Photo: Miraval 2012
“I just love having everything paid for up front,” says Renee Pagnani, who has vacationed at the same all-inclusive resort for six years in a row. “It’s the quintessential Vermont experience.”Wait—did she say Vermont?
Instead of flying to Cancún or Jamaica, the Pagnanis drive four hours from their Boston-area home to the 165-acre Tyler Place Family Resort, where rusticity meets elegance on the shores of Lake Champlain in northwestern Vermont. The family-run resort was an early pioneer of the all-inclusive concept in the early 1950s and today enjoys a staggering 90 per cent repeat business.
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The best all-inclusive resorts offer a slew of activities in picturesque, get-away-from-it-all settings. Each has its own personality, from a luxurious ranch in Colorado, where guests can follow up a horseback ride with a soak in a private Jacuzzi, to the summer-camp vibe at affordable lakeside cabins in Minnesota.
Of course, affordable is relative, and the nightly price points at some of these resorts can raise eyebrows. “But think about the value,” observes Pagnani. “Think about the amazing children’s program—now that’s resource-intensive.” Tyler Place, for instance, separates kids into nine age-staggered groups, each with its own clubhouse, counselors, and extensive schedule of activities from art workshops to hikes. Dinners are adults only—with babysitters provided—and include bistro-style meals with ingredients sourced from Vermont farms and food vendors.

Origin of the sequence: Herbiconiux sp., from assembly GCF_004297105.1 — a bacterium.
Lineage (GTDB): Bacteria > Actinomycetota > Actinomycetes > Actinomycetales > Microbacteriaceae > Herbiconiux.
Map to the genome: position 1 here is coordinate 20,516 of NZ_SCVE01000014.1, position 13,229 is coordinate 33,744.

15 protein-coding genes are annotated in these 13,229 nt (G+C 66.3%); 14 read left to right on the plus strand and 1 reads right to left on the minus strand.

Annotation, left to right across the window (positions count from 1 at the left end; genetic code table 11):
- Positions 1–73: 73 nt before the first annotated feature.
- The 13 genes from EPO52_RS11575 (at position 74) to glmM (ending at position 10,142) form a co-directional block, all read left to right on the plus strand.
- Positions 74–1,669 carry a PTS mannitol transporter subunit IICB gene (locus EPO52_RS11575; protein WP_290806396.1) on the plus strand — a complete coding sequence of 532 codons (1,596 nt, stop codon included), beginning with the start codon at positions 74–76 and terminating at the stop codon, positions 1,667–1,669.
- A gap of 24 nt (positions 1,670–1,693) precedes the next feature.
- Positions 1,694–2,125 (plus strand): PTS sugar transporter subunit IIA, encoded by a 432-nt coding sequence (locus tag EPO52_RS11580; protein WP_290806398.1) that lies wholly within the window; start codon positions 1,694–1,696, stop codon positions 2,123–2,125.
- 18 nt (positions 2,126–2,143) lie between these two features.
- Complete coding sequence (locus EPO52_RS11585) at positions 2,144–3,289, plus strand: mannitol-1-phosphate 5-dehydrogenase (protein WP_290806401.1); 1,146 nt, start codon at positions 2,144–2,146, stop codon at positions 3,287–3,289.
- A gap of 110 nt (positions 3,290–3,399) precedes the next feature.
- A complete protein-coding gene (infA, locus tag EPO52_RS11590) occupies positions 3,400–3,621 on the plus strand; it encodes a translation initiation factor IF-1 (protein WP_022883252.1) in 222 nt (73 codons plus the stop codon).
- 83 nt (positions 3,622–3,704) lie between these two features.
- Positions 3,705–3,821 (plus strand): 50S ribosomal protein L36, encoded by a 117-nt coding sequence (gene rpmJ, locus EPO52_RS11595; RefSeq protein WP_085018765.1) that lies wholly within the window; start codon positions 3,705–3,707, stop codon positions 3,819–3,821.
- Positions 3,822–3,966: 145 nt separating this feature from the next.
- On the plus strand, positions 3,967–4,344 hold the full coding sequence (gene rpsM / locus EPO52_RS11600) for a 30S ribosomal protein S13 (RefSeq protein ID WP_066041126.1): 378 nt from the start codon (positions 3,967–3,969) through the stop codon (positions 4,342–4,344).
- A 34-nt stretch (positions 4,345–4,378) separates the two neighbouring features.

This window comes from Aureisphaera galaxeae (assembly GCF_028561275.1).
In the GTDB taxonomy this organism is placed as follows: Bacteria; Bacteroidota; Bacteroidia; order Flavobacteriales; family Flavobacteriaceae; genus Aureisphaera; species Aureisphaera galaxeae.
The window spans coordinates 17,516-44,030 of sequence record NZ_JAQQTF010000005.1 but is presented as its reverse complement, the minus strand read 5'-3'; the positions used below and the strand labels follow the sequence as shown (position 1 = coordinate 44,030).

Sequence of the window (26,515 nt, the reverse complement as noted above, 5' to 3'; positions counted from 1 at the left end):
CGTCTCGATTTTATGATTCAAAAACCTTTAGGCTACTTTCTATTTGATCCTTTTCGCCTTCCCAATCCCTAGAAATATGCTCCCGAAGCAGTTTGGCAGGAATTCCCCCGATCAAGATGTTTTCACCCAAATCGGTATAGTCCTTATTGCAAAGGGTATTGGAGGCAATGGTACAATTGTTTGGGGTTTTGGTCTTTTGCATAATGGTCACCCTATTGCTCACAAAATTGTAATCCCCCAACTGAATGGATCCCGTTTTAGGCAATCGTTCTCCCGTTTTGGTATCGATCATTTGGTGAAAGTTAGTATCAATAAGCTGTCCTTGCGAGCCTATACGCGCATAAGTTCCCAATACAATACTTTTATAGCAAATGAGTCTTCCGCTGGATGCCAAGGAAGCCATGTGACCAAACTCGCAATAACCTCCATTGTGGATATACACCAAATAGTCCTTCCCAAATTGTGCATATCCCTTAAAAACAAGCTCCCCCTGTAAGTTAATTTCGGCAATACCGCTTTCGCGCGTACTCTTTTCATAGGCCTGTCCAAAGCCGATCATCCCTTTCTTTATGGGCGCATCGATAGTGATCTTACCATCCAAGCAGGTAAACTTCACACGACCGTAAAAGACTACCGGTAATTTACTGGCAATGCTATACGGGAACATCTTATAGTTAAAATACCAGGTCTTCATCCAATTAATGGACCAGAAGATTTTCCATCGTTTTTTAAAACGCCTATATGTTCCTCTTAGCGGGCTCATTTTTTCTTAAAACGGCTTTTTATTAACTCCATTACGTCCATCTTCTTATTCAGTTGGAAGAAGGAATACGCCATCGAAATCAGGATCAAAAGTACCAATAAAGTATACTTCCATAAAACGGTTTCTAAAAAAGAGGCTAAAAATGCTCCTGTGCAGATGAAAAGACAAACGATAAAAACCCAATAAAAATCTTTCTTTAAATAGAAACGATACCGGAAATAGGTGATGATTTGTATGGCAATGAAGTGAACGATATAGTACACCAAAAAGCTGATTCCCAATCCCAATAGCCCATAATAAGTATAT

Meals, many activities, and accommodations are included, and the advertised rates sometimes extend to alcoholic beverages, although almost never to private sessions like spa treatments. “Always read the fine print,” advises Scott Berman, who leads a practice of hospitality industry consultants at PricewaterhouseCoopers in Miami. “In the end, you get what you pay for.”
At an all-inclusive resort, more than at most other lodgings, you know just what you’re paying for and can take care of all the arrangements well in advance—leaving you free to relax from the moment you arrive.
Read on for America’s best all-inclusive resorts—and consider these other romantic all-inclusive resorts, if you’re looking for a decidedly adult escape.
Reached only by boat, this gracious lodge for a maximum of 32 guests feels like a true hideaway. Built in 1917 as a private hunting lodge, it opened to the public in the late 1970s. You're in for VIP service, fresh seafood meals, and animal encounters. The lodge is within a 10,000-acre sanctuary full of roaming wildlife, including more than 280 types of birds. Rates include meals, snacks, and all beverages; naturalist-guided hikes, kayak tours, fishing trips, reptile safaris, and evening owl prowls; boat transfers to and from the island; and unlimited use of the island activities and recreation gear.
Price Tag: Doubles from $600 per night; add $125 per additional guest.